BY PAT TERRY July 24, 2012 3:26PM

Green Acres Farm in North Judson, Indiana sells red chard among other produce. Shoppers visit the outdoor Green City Market in Chicago’s Lincoln Park on Saturday, July 14, 2012. | Richard A. Chapman~Sun-Times






Until this market season, “green” was in the eye of the beholder at Chicago’s Green City Market. Farmers often tossed out terms like “organic,” “virtually organic,” “all-natural” and “sustainable” without any real definitions.

But 2012 is different: All farmers at the 2012 Green City Market (GCM) are required to have one of eight independent, third-party certifications, ranging from USDA Organic, Naturally Grown and the Food Alliance to Animal Welfare Approved. These certifications provide information about a farmer’s practices: use of chemical or organic sprays, antibiotics and hormones, genetically modified crops or feed, grassland pastures and/or treatment of animals.

Raising the “green” bar makes this Chicago market unique. “To my knowledge, Green City Market is the only farmers market in the country to require independent, third-party certification,” says executive director Dana Benigno.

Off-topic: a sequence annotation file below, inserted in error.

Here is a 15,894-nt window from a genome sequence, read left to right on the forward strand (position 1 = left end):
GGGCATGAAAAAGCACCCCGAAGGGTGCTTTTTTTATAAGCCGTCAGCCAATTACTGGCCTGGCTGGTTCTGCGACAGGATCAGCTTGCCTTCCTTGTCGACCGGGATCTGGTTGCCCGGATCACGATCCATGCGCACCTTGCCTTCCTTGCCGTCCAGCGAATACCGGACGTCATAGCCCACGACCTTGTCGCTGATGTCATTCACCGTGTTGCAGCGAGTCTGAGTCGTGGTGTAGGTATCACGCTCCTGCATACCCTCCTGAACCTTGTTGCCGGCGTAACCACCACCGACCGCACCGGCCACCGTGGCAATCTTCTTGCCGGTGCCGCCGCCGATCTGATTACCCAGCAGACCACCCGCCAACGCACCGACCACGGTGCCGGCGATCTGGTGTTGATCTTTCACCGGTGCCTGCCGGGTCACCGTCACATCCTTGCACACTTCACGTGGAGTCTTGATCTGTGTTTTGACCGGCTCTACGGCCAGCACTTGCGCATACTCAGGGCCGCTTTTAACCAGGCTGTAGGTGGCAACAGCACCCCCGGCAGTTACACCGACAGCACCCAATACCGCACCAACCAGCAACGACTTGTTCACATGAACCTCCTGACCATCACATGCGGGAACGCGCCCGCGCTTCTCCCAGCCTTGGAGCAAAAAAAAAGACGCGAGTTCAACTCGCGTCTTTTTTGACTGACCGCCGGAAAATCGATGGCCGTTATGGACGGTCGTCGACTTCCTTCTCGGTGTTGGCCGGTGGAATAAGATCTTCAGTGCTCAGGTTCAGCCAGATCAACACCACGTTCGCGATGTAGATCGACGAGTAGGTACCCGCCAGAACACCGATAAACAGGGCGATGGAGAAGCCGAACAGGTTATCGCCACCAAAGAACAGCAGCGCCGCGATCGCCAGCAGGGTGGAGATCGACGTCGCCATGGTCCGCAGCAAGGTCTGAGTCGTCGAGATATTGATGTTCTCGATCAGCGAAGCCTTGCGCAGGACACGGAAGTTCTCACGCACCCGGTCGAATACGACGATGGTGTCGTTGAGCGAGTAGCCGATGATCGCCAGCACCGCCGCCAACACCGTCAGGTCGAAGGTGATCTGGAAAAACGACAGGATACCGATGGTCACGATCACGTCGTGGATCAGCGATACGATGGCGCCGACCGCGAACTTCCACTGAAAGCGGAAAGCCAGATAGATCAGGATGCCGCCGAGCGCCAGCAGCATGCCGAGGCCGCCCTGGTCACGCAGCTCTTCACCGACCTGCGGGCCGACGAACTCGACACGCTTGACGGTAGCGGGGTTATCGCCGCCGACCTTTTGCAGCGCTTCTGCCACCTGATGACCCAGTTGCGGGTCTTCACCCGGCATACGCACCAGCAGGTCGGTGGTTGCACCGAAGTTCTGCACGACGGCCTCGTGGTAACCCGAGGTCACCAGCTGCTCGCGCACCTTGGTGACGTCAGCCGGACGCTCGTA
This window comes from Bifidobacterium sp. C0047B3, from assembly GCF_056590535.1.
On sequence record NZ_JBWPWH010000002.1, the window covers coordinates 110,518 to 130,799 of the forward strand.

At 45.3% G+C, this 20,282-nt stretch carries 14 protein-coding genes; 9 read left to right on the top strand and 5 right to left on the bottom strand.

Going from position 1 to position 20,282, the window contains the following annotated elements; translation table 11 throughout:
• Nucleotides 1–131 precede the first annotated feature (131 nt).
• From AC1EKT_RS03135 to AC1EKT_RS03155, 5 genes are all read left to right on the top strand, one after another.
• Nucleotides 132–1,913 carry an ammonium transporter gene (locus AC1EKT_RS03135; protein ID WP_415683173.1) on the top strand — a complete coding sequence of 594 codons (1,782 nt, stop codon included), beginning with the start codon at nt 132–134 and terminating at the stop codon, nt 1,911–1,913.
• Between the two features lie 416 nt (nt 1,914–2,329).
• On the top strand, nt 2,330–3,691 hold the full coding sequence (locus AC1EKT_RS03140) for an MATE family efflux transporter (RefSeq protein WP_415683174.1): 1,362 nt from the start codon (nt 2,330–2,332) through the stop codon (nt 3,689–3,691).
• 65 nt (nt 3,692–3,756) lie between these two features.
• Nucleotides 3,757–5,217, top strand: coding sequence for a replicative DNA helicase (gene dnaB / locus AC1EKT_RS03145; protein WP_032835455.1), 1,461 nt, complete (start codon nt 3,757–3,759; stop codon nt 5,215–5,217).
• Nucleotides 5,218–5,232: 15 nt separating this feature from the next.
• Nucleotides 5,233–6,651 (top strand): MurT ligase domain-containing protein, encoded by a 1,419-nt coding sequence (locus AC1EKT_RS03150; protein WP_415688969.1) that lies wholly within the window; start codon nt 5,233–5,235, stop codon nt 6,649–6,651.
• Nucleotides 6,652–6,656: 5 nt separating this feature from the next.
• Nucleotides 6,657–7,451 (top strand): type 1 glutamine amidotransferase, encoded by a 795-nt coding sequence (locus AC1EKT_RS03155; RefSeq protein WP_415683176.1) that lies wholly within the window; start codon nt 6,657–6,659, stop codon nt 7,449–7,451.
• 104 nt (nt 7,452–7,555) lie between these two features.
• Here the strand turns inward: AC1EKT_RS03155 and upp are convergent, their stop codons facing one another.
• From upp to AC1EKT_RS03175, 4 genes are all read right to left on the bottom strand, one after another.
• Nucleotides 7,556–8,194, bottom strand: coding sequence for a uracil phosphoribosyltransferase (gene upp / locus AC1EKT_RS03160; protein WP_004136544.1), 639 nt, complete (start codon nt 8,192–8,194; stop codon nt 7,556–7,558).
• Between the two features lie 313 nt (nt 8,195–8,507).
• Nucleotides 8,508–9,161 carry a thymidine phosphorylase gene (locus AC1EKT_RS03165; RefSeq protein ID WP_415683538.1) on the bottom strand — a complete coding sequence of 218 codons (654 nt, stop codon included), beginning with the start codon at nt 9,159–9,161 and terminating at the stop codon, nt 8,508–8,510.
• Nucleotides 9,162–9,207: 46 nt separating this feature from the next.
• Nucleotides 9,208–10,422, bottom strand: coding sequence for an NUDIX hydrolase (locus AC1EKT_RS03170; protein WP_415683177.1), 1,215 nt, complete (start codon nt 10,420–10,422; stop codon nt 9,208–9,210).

Stacy Miller, executive director of the Farmers Market Coalition, Washington, D.C., concurs, adding, “I think other farmers markets with a mission of sustainability will look to this as a model.”

Nearly half of GCM farmers opted for USDA Organic certification (20, plus one pending), but this “gold standard” is too expensive and too much paperwork for many small farmers. It also means setting aside an unplanted “buffer zone” to protect organic crops from chemicals used on neighboring farms.

Two other popular produce certifications are Certified Naturally Grown (nine farmers) and the Food Alliance (eight), while three fruit growers picked the Michigan Agriculture Environmental Assurance Program/MAEAP. Many dairy and animal farmers chose Animal Welfare Approved (three), American Humane Certified (two) and Certified Humane® (one).

“We lost one or two vendors because of certification,” laments David Cleverdon of Kinnikinnick Farm in Caledonia, organic since 1996. “They’re very good farmers, but they just had too much invested in their current setup.”

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